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Russia testing nuclear missiles and submarines in the Arctic as global tensions escalate
By Cassie B. // Apr 02, 2021

A British spy plane that has been monitoring Russian war games being carried out in the Arctic recently confirmed that Russia has finished initial testing of Vladimir Putin’s new Zircon missile.


The hypersonic weapon can travel at 6,100 miles per hour and has now been fired four times from Russia’s Admiral Gorshkov frigate. It is expected to go into service in 2022.

Although the Gorshkov had been expected to fire the Zircon, Russian defense chiefs would only confirm that supersonic Oniks missiles were fired from the frigate. The fired missiles hit a target near Novaya Zemlya. All vessels were banned from navigating sizeable areas of the water on the Kara Sea and Barents Sea sides of the Arctic archipelago during the test.

A military source said that four launches were made, and all of the missiles involved hit the “bullseye.”

The Mach 8 Zircon is believed to be Putin’s missile of choice for targeting American cities in a nuclear conflict. One Russian news show host has shown a map on air of targets the Kremlin would hit in the U.S. in a nuclear war. The host, Dmitry Kiselyov, is considered a Putin propagandist. He claimed the Zircon could hit the American targets in less than five minutes.

The Zircon’s first test launch took place in early October in what many believed was a “birthday present” for Putin, who turned 68 on October 7. The Russian president has described the Zircon as “truly unparalleled… in the world.”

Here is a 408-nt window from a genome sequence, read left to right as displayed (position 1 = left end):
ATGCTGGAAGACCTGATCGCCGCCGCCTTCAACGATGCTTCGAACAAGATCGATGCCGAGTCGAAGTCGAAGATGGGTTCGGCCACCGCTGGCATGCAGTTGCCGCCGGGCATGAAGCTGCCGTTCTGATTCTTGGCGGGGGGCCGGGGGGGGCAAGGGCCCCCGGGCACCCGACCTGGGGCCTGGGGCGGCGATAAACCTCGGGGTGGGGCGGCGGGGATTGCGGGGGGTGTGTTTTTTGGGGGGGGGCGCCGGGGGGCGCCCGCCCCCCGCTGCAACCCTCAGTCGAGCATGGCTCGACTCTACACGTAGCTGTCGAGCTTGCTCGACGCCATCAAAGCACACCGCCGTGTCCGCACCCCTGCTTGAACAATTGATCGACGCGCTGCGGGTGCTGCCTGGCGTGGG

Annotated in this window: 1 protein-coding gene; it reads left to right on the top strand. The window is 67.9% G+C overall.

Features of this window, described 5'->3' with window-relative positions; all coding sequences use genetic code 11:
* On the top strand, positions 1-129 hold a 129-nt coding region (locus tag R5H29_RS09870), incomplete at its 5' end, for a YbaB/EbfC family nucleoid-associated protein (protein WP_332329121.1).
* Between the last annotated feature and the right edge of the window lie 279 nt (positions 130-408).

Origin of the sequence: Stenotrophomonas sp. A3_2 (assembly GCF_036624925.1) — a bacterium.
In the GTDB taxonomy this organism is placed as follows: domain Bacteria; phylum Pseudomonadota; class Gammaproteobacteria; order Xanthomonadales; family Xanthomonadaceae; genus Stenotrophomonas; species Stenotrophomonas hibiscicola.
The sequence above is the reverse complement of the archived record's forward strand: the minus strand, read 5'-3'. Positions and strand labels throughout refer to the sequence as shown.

A 2019 military accident that resulted in a radiation leak that killed two people and wounded six is believed to have occurred while the missile was being tested. At the time, radiation levels climbed to 20 times above normal in the area surrounding the weapons testing site at Nyonoksa.

Nuclear ballistic missile submarines smash through Arctic ice

Meanwhile, Putin has praised the Russian navy after three of their nuclear ballistic missile submarines managed to smash their way through Arctic ice within mere feet of one another in a show of strength while warplanes flew over the North Pole.

The submarines, which are a part of Russia’s nuclear deterrent force, forced their way up through several feet of ice. In wartime, these subs would be able to hide beneath the ice from NATO anti-submarine forces.

The submarines involved were two Delta IV subs and one Borei sub. The 548-foot Delta IV submarines involved were built during the Cold War. Each one is equipped with 16 Sineva ballistic missiles that carry four 100-kiloton warheads, providing up to 12.8 megatons of nuclear firepower. The Borei sub is a newer addition that measures 525 feet long and carries 16 Bulava ballistic missiles, which together pack a theoretical total of 16 megatons of firepower. Combined, the three subs are capable of 28.8 megatons of firepower, or 28,800 kilotons; the Hiroshima explosion, by comparison, was roughly 16 kilotons.

Moscow has been focused on enhancing its military presence in the Arctic area recently. As much as a quarter of the planet’s undiscovered oil and gas is believed to be located in the region. In the past, Putin has estimated that the Arctic mineral riches could be worth as much as £22 trillion. In addition to the untapped oil and natural gas, it is believed to have mineable minerals such as diamond, gold, copper, silver, graphite, titanium and uranium.

Russia has been rebuilding and expanding its facilities in the polar region in recent years, deploying air defense and surveillance assets and renovating runways.

Russia is not the only world power trying to expand its influence in the Arctic; Canada, the U.S., Denmark, Norway and even China are interested in asserting jurisdiction over parts of the area.

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